The Tamil Nadu Assembly today passed the Tamil Nadu Admission to Undergraduate Medical Degree Courses Bill which seeks to stop medical admissions on the basis of the National Eligibility cum Entrance Test (NEET) for students of the state. Now, all medical admissions in the state will be based on marks obtained by students in Class 12. All parties, except the BJP, supported the Bill.
The Bill challenged a central law and will make a difference only with the Presidential assent.
The chief minister had on June 5 constituted a high-level committee headed by retired justice AK Rajan to study the impact of NEET and the mushrooming coaching centres. Based on the findings of the panel, the government recommended the immediate elimination of NEET.
The committee, according to the government, has said NEET favours only the rich and the elite sections, equally thwarting the dream of pursuing medical education by the underprivileged social groups.
NEET has affected the rural and urban-poor students from government and Tamil-medium schools, particularly those whose families earn less than Rs 2.5 lakh a year, the committee said.
NEET doesn’t ensure merit or standard. It only empowered low-performing students to get admission into MBBS and that the state’s healthcare system will be badly affected without enough doctors at the Primary Health Centres if NEET continues, it further said.
For nearly a decade, Tamil Nadu had no entrance examination for medical admissions. During the UPA regime, its ally – the DMK – had managed to get the Presidential assent for exemption.
However, the AIADMK government could not get the same exemption from its ally – the BJP. The Supreme Court, too, had ruled in favour of staying the NEET.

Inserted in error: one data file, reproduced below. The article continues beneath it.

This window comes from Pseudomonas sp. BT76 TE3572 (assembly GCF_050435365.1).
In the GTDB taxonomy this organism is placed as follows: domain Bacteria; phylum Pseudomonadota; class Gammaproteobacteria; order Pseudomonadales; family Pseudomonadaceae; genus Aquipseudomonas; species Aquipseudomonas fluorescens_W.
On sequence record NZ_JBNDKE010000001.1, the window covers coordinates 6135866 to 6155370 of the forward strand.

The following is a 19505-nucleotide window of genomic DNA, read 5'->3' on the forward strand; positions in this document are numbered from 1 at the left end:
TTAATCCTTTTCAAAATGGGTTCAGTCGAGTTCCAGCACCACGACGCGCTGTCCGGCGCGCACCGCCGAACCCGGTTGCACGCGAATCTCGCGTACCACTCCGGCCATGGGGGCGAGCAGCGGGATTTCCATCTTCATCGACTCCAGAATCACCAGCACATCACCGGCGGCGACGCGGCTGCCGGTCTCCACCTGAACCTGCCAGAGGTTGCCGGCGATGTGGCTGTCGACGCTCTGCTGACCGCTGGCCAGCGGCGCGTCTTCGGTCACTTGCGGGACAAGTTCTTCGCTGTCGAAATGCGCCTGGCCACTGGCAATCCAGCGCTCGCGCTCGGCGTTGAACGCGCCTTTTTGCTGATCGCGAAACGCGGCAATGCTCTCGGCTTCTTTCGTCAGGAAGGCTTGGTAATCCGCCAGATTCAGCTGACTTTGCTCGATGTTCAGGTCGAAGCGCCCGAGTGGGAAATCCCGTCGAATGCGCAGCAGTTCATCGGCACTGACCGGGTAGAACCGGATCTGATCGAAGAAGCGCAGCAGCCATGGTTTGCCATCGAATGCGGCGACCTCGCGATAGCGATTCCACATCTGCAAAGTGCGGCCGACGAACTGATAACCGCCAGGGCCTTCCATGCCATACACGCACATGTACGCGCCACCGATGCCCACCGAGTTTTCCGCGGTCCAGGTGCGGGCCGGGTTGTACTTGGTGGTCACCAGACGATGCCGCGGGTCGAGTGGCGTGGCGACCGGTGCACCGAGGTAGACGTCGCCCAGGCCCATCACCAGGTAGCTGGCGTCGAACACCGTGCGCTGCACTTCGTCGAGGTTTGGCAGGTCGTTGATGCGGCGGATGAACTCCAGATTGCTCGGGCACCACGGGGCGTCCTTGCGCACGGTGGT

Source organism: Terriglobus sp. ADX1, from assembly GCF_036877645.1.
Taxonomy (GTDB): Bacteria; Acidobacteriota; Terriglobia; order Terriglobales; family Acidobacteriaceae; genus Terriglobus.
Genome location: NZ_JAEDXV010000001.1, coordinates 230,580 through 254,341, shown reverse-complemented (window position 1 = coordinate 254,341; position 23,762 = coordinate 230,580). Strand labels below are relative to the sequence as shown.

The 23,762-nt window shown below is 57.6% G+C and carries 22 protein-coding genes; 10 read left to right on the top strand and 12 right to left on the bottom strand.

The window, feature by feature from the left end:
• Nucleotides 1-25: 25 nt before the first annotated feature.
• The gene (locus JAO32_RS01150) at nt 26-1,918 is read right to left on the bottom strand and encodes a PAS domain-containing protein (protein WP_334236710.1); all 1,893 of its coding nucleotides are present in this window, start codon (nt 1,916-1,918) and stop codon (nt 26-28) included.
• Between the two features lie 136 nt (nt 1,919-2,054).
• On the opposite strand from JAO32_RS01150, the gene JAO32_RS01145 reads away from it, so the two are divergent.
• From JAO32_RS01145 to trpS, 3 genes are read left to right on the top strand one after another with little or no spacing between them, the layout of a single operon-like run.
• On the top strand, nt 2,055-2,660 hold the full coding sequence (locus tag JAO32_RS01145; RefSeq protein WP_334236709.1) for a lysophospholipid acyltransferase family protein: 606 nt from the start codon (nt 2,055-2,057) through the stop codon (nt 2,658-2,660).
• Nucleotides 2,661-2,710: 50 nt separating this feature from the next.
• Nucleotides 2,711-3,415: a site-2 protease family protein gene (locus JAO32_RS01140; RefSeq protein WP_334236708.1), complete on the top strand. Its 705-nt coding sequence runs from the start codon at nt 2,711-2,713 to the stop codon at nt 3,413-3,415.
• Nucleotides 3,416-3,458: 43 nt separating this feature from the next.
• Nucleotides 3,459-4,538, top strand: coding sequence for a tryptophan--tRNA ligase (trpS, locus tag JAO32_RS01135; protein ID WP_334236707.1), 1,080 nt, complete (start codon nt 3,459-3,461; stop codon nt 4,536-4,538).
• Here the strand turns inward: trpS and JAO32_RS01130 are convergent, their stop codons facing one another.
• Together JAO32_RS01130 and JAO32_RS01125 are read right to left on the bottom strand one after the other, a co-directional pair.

Dr Vijayabhaskar, AIADMK MLA and former state health minister, said, “We are supporting this. Let’s see if this strategy works.”
The state government banks on compelling data, sources told NDTV.
A study of medical admissions four years before and after NEET shows nearly a 10-time dip in state board students securing medical admission, from 380 to just around 40. But there is an exponential rise in CBSE students making it, from a mere three to over 200, almost a 70-time high. A large majority of them had taken private tuition to crack the test. A large percentage of candidates cracked NEET after preparing for two to four years.
It is a first-of-its-kind study on the impact of NEET in medical admissions through the prism of social justice, economic backwardness beyond reservations.
Chief Minister MK Stalin hopes these findings will get the support of the Supreme Court and other Chief Ministers as well. Irrespective of the outcome, NEET will remain in Tamil Nadu at least for medical admissions this year.
On Sunday, hours before taking the NEET for the third time, 19-year-old aspirant Dhanush died by suicide. 14 others, including some toppers, have died in the last few years after failing to crack the NEET.